Varco, Jac J.

Committee Member

Wallace, Teddy P.

Committee Member

Ambinakudige, Shrinidhi S.

Committee Member

Henry, W. Brien

Committee Member

Cox, Michael S.

Date of Degree


Document Type

Dissertation - Open Access



Degree Name

Doctor of Philosophy


College of Agriculture and Life Sciences


Department of Plant and Soil Sciences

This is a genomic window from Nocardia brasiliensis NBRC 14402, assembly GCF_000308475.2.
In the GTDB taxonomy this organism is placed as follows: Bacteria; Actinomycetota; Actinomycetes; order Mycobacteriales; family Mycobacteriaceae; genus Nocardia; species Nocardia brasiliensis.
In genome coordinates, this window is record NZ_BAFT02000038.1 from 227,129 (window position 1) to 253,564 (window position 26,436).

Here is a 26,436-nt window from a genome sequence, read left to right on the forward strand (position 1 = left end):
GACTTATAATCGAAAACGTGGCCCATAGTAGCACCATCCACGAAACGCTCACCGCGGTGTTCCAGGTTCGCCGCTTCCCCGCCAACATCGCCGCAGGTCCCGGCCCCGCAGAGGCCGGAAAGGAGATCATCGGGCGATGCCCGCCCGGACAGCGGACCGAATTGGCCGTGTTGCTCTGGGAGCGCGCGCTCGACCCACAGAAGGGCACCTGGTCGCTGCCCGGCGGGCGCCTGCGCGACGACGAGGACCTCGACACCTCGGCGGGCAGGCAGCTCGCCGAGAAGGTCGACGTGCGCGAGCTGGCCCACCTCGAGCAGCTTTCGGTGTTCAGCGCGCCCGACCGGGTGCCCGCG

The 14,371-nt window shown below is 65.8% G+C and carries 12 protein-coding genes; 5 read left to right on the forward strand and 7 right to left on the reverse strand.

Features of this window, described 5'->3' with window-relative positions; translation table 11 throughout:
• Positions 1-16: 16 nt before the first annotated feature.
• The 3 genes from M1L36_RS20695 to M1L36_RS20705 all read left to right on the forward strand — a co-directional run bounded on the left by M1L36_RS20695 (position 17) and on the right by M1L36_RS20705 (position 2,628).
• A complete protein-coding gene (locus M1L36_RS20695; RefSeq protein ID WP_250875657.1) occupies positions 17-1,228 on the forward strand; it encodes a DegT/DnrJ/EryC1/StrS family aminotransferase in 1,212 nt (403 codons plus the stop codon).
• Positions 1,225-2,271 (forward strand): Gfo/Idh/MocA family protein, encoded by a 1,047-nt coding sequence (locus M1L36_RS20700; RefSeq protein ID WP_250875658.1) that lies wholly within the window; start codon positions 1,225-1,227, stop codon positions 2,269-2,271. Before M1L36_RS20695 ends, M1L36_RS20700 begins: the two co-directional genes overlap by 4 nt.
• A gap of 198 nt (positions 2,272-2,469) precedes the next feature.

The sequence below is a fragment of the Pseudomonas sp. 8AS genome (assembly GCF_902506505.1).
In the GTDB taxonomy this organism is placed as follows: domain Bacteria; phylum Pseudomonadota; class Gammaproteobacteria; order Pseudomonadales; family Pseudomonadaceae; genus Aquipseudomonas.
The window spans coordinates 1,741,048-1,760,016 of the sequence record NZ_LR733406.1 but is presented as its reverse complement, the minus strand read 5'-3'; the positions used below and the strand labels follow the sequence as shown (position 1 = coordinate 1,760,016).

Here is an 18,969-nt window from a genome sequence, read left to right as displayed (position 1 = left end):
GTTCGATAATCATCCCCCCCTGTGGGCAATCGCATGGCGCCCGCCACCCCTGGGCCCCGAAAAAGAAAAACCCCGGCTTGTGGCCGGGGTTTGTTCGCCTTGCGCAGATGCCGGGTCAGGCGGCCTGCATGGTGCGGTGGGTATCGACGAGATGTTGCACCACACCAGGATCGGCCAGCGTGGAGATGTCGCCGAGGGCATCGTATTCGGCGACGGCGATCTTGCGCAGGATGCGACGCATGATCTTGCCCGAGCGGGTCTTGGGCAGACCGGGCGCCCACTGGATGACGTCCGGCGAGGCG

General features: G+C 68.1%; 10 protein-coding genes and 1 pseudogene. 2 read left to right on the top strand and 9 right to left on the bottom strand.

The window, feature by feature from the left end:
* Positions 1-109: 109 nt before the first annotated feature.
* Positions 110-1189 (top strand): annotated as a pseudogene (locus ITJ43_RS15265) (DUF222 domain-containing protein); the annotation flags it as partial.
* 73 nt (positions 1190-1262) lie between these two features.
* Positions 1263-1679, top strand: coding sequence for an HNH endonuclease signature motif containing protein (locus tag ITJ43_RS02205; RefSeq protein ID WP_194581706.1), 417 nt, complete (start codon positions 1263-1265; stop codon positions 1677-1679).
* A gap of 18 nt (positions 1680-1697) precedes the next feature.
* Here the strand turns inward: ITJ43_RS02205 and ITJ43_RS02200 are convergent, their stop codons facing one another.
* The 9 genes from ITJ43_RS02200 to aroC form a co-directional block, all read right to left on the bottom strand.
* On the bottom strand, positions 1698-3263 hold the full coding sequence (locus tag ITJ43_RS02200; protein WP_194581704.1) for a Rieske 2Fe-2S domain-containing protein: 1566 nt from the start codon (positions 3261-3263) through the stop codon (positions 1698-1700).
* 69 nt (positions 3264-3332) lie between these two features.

Fertilizer N is one of the most costly inputs in corn (Zea mays L.) and cotton (Gossypium hirsutum L.) production and is a strong yield determining factor. Variable rate N fertilization has the potential to improve resource use efficiency, profitability, and help to minimize adverse environmental impacts. Vegetation indices (VIs) may be useful for in-season crop health monitoring to assist in fertilizer N management and yield prediction. This research determined the utility of aerial imagery in detecting corn and cotton response to varying N supply using five selected VIs. The VIs derived from aerial images, chlorophyll readings and tissue N for corn from V5 to V9 growth stages and cotton beginning the 1st week of flowering through to latelowering were used to relate to fertilizer N rates and plant N status and yield. The results showed that VIs derived from aerial imagery could be used to differentiate N supply and in-season grain yield of corn beginning at V5 to V6; however, models from later growth stages had greater r2 values than earlier growth stages. Single variable models that used VI, chlorophyll content, or plant N concentration as an independent variable were overall stronger than 2 variable Multiple Linear Regression models (MLRs). Three independent variables used in MLRs contained multicollinearity. For cotton, the use of VIs derived from aerial imagery to differentiate N supply may depend on environmental factors such as soil and weather. However, VIs may be useful for in-season lint yield prediction beginning the 1st week of flowering although later stages improved accuracy. The MLRs that were developed with 2 independent variables may be more suitable for in-season lint yield prediction than single independent variable models.